Clark Ashton Smith
Biography of Clark Ashton Smith
Clark Ashton Smith (January 13, 1893 – August 14, 1961) was a self-educated American poet, sculptor, painter and author of fantasy, horror and science fiction short stories. He achieved early local recognition, largely through the enthusiasm of George Sterling, for traditional verse in the vein of Swinburne. As a poet, Smith is grouped with the West Coast Romantics alongside Ambrose Bierce, Joaquin Miller, Sterling, Nora May French, and remembered as "The Last of the Great Romantics" and "The Bard of Auburn".
Smith was one of "the big three of Weird Tales, along with Robert E. Howard and H. P. Lovecraft", where some readers objected to his morbidness and violation of pulp traditions. It has been said of him that "nobody since Poe has so loved a well-rotted corpse." He was a member of the Lovecraft circle, and Smith's literary friendship with H. P. Lovecraft lasted from 1922 until Lovecraft's death in 1937. His work is marked chiefly by an extraordinarily wide and ornate vocabulary, a cosmic perspective and a vein of sardonic and sometimes ribald humor.
Clark Ashton Smith Poems
The Hashish Eater -Or- The Apocalypse Of...
Bow down: I am the emperor of dreams; I crown me with the million-colored sun Of secret worlds incredible, and take Their trailing skies for vestment when I soar,
In Averoigne the enchantress weaves Weird spells that call a changeling sun, Or hale the moon of Hecate Down to the ivy-hooded towers.
To The Sun
Thy light is an eminence unto thee And thou art upheld by the pillars of thy strength. Thy power is a foundation for the worlds: They are builded thereon as upon a lofty rock
Now were the Titans gathered round their king In a waste region slipping toward the verge Of drear extremities that clasp the world— A land half-moulded by the hasty gods,
Dearest, today I found A lonely spot, such as we two have loved, Where two might lie upon Favonian ground Peering to faint horizons far-removed:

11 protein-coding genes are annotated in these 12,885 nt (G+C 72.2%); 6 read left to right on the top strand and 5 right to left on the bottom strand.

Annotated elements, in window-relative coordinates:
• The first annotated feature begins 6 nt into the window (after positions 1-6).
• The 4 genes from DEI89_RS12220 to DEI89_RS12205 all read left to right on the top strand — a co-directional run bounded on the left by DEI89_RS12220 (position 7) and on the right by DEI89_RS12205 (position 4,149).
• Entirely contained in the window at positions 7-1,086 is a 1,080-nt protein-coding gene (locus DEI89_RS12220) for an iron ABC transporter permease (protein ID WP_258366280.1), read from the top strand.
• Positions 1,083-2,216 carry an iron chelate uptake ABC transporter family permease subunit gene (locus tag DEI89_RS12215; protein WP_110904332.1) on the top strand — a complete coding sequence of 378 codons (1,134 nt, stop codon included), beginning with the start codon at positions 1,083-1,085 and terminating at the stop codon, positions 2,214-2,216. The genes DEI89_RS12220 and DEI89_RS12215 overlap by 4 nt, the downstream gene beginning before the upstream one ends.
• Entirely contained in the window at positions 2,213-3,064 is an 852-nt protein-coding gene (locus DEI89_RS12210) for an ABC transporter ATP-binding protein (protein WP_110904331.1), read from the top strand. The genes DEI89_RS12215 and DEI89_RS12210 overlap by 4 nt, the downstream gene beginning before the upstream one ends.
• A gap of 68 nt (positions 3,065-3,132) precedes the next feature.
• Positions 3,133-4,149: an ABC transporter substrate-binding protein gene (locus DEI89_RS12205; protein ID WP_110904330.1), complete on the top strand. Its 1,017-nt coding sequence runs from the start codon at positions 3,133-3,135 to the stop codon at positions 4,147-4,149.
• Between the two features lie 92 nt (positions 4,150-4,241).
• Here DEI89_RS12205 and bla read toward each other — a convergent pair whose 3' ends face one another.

O perfect love, unhoped-for, past despair! I had not thought to find Your face betwixt the terrene earth and air: But deemed you lost in fabulous old lands
Walled with far azures of the wintering year, Late autumn on a windless altar burns; Splendid as rubies from Sabean urns, A holocaust of hues is gathered here.
Perseus And Medusa
I met her mirrored stare: The cycles of stone glories Locked in the Gorgon's glare.
Thy beauty is the warmth and languor of an orient autumn, Caressing all the senses— With light from skies of heavy azure, With perfume from blossoms large as thuribles,
By what digit of the moon Shall I question, late or soon, Your shoal-green eyes?
A Dead City
Twilight ascends the abandoned ramps of noon Within an ancient land, whose after-time Unfathomably shadows its ruined prime. Like rising mist the night increases soon
A Vision Of Lucifer
I saw a shape with human form and face, If such should in apotheosis stand: Deep in the shadows of a desolate land His burning feet obtained colossal base,
Berries Of The Deadly Nightshade
Black are the berries Laden with slumber Of nights that have no number.
A voice cried to me in a dawn of dreams, Saying, 'Make haste: the webs of death and birth Are brushed away, and all the threads of earth Wear to the breaking; spaceward gleams
Sweet Lesbia,when our love is done,
Leave no reproachful shade or blot,
No least reproof, on all or aught
That made us twain, that made us one.
Say only, love has lived his hour
Blameless as any rose's bloom:
And faultless now his fated doom
As is the dying of the flower.